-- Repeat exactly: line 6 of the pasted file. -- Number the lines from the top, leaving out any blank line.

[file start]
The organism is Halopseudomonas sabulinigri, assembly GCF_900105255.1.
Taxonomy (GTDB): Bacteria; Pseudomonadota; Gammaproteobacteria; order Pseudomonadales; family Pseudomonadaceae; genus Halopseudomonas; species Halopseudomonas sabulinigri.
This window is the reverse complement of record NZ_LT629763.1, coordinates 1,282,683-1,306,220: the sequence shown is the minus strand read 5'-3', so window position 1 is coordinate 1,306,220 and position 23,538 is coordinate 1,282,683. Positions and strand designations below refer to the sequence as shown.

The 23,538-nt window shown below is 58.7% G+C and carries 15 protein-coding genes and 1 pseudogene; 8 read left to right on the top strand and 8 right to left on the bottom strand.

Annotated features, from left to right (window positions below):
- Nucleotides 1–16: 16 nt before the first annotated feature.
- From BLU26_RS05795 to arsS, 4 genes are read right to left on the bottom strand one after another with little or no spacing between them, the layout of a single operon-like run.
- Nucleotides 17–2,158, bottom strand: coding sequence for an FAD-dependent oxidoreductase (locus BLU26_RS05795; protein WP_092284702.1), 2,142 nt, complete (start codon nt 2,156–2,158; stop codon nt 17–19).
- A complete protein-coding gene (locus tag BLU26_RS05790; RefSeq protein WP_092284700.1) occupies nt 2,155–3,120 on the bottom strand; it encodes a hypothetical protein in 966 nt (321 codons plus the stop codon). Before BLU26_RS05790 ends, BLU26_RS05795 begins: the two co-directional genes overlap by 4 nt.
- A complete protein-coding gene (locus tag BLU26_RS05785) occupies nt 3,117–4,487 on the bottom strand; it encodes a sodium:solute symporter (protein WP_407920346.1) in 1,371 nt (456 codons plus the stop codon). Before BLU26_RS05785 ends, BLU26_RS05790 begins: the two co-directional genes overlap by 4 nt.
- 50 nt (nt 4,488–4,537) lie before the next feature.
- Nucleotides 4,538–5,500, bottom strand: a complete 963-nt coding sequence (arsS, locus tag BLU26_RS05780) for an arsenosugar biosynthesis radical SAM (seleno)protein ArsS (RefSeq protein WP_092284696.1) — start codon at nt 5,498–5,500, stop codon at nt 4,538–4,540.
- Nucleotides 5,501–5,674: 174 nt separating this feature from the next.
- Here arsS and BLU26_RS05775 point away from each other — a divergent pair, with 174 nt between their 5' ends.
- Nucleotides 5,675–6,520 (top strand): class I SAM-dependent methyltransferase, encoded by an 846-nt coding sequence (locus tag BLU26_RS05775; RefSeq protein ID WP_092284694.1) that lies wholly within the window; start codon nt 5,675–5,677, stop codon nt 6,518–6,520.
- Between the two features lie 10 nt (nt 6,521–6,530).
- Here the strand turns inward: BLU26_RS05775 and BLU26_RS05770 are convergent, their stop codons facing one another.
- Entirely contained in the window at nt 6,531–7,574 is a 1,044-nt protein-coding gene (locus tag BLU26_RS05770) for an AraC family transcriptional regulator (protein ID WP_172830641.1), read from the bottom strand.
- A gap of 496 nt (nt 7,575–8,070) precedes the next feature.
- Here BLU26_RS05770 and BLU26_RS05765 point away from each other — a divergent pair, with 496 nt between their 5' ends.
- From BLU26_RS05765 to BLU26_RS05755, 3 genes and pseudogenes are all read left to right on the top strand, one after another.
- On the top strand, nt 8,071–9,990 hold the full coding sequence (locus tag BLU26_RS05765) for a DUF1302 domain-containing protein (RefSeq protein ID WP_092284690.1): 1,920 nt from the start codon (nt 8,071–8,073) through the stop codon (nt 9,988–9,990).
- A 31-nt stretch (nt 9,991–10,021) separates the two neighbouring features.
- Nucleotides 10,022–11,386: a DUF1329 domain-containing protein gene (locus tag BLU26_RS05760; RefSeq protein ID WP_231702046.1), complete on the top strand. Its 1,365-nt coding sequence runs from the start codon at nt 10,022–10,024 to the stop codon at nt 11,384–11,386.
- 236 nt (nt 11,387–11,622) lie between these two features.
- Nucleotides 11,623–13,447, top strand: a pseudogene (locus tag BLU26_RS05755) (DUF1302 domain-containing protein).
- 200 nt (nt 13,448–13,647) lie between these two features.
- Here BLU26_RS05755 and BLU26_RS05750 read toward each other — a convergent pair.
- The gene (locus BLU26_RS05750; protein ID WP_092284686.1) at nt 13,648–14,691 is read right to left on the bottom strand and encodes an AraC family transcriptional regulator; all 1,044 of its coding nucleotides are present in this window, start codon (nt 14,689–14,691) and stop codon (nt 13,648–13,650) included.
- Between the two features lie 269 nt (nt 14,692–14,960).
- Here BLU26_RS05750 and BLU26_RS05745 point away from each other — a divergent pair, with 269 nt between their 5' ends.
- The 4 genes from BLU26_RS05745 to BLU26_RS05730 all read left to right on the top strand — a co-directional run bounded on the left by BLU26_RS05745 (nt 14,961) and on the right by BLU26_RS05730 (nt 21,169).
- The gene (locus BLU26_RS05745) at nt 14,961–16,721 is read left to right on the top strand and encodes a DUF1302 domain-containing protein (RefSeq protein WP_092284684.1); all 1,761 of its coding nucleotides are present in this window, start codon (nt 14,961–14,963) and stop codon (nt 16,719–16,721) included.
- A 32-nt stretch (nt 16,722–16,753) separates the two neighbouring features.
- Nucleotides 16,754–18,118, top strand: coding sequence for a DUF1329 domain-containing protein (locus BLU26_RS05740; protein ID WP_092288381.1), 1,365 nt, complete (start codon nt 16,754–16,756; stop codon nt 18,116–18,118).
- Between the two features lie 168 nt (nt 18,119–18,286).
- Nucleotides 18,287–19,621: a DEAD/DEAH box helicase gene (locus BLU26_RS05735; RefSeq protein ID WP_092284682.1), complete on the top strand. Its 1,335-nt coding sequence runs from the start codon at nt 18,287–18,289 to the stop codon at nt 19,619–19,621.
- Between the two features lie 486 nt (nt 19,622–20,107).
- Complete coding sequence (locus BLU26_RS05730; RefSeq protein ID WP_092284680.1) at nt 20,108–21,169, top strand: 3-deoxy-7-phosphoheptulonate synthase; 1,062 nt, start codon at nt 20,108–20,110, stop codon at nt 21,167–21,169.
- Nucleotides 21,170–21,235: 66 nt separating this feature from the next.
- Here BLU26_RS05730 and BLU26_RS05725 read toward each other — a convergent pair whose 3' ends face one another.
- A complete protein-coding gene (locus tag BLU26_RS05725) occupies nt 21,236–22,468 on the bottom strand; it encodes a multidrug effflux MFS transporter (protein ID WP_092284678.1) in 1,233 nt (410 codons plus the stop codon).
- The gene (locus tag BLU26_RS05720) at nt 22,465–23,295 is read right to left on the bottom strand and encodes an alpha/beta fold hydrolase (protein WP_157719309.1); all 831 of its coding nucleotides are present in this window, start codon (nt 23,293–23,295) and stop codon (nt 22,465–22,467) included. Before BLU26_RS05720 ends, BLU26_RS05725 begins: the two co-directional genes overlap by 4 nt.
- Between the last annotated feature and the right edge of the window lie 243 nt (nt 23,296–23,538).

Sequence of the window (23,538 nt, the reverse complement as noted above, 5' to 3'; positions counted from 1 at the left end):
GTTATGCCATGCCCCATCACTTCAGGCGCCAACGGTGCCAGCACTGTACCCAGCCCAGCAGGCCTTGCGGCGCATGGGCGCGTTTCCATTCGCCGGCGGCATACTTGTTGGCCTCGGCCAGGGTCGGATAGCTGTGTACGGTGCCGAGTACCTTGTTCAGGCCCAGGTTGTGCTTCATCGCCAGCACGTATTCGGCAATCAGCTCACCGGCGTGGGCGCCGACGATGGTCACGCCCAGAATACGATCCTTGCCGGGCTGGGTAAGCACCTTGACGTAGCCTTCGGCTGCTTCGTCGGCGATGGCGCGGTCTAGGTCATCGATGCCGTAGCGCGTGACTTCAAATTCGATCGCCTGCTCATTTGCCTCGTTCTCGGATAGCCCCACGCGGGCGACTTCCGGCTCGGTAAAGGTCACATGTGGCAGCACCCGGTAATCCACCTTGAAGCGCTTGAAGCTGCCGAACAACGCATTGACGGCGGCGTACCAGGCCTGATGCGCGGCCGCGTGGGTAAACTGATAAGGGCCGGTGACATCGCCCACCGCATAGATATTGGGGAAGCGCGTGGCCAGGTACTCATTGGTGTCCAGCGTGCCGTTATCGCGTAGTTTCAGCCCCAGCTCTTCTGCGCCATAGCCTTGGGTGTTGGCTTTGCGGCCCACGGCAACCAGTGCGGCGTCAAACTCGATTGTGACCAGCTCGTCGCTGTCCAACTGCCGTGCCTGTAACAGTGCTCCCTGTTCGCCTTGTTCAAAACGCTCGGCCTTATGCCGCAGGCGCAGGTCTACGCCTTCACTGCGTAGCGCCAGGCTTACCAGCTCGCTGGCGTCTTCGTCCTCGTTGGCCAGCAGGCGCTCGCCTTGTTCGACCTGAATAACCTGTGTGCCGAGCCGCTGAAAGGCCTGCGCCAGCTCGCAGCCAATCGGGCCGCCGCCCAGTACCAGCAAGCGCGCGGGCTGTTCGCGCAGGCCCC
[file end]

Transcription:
- Nucleotides 1–16: 16 nt before the first annotated feature.